Thursday, May 31, 2012

Germany's Route 66

Today I read an article in my favorite newspaper about the Bundesstraße (Federal road) 500 that runs along the heights of the Black Forest. The B 500 was planned eighty years ago as Schwarzwaldhochstraße to make the high villages accessible to tourists. It runs from Waldshut in the south to Baden-Baden in the north although with a gap that has never been closed between Triberg and the Kniebis mountain. If you take this high road passing along the Titisee instead of Loch Lomond and I take the low road through the Rhine valley I'll be in Baden-Baden before you.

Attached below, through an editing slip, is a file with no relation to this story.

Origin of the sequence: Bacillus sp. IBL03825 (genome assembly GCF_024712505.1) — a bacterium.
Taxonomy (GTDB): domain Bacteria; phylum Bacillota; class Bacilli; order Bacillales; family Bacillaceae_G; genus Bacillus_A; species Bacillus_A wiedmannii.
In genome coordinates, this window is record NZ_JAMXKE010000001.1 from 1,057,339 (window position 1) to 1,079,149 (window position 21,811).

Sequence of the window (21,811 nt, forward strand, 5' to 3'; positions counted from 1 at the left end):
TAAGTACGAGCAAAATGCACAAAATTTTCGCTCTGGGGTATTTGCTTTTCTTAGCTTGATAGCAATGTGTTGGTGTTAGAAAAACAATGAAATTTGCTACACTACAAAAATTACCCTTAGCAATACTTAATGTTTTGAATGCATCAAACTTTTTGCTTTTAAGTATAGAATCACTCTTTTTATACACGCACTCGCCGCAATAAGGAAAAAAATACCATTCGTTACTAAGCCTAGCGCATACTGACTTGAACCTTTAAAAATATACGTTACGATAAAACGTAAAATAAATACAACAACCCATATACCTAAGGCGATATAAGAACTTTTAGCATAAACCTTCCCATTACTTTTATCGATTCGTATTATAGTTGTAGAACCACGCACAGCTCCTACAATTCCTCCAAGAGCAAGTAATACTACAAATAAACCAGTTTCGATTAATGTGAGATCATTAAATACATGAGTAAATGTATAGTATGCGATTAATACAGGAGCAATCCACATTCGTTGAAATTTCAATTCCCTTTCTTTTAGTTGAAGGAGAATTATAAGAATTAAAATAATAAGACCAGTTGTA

Known well for its panoramic views and its breath-taking scenery the B 500 has earned a new denomination among British motorbike tourists. They call it Germany's Route 66. Since the days of Nat King Cole who got his kicks on Route 66 it has always been a dream of me and many others to drive on it from Chicago to LA. In England however motor bikers question their colleagues returning from the continent: Did you take the B 500?

The British love the Rhine valley taking home a bottle of that sweet wine we produce for export only called Liebfrauenmilch and they love the Black Forest. The cake of the same name however they do not import but produce it in the UK with typically somewhat more chocolate than we use over here.
Forêt noire in Caffé Concerto on Regent Street in London during my recent trip to England

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